Hao, Xingyu; Li, Ping; Feng, Yongxiang; Han, Xue; Gao, Ji; Lin, Erda; Han, Yuanhuai

2013-01-01

432

Field Dependent Dopant Deactivation in Bipolar Devices at Elevated irradiation Temperatures  

SciTech Connect

Metal-oxide-silicon capacitors fabricated in a bi-polar process were examined for densities of oxide trapped charge, interface traps and deactivated substrate acceptors following high-dose-rate irradiation at 100 C. Acceptor neutralization near the Si surface occurs most efficiently for small irradiation biases in depletion. The bias dependence is consistent with compensation and passivation mechanisms involving the drift of H{sup +} ions in the oxide and Si layers and the availability of holes in the Si depletion region. Capacitor data from unbiased irradiations were used to simulate the impact of acceptor neutralization on the current gain of an npn bipolar transistor. Neutralized acceptors near the base surface enhance current gain degradation associated with radiation-induced oxide trapped charge and interface traps by increasing base recombination. The additional recombination results from the convergence of carrier concentrations in the base and increased sensitivity of the base to oxide trapped charge. The enhanced gain degradation is moderated by increased electron injection from the emitter. These results suggest that acceptor neutralization may enhance radiation-induced degradation of linear circuits at elevated temperatures.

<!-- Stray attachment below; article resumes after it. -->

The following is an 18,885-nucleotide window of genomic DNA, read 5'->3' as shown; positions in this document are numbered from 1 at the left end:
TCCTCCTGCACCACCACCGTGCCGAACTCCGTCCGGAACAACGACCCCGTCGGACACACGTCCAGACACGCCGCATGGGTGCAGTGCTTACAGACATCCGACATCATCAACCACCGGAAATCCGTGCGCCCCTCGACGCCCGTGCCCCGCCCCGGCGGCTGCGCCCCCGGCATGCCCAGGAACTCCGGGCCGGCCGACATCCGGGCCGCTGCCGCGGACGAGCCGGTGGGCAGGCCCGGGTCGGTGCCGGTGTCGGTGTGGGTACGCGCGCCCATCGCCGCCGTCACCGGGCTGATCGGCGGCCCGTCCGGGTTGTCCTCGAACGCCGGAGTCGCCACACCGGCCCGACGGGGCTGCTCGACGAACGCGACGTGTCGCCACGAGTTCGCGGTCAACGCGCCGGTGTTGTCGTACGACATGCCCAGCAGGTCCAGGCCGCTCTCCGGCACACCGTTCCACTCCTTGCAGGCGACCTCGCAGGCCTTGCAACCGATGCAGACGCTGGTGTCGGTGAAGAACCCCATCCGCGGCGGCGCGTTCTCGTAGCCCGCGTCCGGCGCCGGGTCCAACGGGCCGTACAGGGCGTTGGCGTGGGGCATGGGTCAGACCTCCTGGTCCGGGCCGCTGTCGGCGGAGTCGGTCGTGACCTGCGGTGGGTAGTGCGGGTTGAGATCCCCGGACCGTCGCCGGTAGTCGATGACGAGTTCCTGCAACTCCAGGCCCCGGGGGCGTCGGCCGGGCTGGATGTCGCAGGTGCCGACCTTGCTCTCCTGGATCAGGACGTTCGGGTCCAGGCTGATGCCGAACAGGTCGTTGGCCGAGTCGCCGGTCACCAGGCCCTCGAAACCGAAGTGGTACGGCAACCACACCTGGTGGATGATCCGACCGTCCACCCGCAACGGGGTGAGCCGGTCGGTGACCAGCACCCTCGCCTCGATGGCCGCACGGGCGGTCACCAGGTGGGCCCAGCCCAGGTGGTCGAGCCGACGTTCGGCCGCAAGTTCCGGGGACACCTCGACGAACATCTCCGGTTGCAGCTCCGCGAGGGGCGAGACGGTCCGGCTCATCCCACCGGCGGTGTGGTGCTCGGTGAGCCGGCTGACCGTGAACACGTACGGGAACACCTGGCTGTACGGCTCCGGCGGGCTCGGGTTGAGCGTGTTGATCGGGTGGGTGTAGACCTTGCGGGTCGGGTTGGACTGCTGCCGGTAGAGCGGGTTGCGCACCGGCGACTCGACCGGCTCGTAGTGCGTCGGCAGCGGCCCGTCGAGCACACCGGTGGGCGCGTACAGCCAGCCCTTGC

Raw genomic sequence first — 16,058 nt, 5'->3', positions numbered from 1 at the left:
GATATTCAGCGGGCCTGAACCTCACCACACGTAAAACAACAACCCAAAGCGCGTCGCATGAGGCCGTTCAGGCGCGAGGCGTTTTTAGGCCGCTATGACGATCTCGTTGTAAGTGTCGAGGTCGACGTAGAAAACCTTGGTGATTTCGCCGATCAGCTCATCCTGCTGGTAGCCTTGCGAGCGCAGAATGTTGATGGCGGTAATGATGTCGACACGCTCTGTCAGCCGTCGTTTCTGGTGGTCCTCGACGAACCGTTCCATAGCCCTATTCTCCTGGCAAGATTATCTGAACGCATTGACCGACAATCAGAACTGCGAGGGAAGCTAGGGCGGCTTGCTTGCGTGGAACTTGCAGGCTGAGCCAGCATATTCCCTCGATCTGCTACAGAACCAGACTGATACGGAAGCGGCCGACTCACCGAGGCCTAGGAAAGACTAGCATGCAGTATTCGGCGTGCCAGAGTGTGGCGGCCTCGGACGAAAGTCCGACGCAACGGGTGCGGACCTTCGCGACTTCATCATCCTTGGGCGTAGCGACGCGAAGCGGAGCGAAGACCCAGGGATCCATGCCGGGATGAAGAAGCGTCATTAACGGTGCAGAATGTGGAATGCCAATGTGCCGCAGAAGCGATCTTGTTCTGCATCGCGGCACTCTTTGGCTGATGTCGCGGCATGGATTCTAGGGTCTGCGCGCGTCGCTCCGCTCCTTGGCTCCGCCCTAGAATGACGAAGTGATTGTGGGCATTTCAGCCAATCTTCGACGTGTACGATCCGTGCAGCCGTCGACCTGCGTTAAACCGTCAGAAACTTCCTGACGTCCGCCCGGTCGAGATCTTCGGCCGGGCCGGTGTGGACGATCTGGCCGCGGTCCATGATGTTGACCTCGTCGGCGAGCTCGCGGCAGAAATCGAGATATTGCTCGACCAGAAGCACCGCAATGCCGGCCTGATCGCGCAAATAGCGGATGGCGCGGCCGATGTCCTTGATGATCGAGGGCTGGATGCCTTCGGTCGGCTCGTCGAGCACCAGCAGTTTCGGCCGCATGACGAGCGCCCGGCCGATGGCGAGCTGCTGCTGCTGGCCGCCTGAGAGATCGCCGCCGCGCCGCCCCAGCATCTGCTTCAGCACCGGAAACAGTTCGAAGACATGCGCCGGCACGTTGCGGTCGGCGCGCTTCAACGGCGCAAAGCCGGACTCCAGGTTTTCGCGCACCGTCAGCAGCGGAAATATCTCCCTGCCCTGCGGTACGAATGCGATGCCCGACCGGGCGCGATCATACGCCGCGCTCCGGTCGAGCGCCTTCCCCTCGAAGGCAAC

WITCZAK,STEVEN C.; LACOE,RONALD C.; SHANEYFELT,MARTY R.; MAYER,DONALD C.; SCHWANK,JAMES R.; WINOKUR,PETER S.

2000-08-15

433

Low Gestational Weight Gain Skews Human Sex Ratios towards Females  

PubMed Central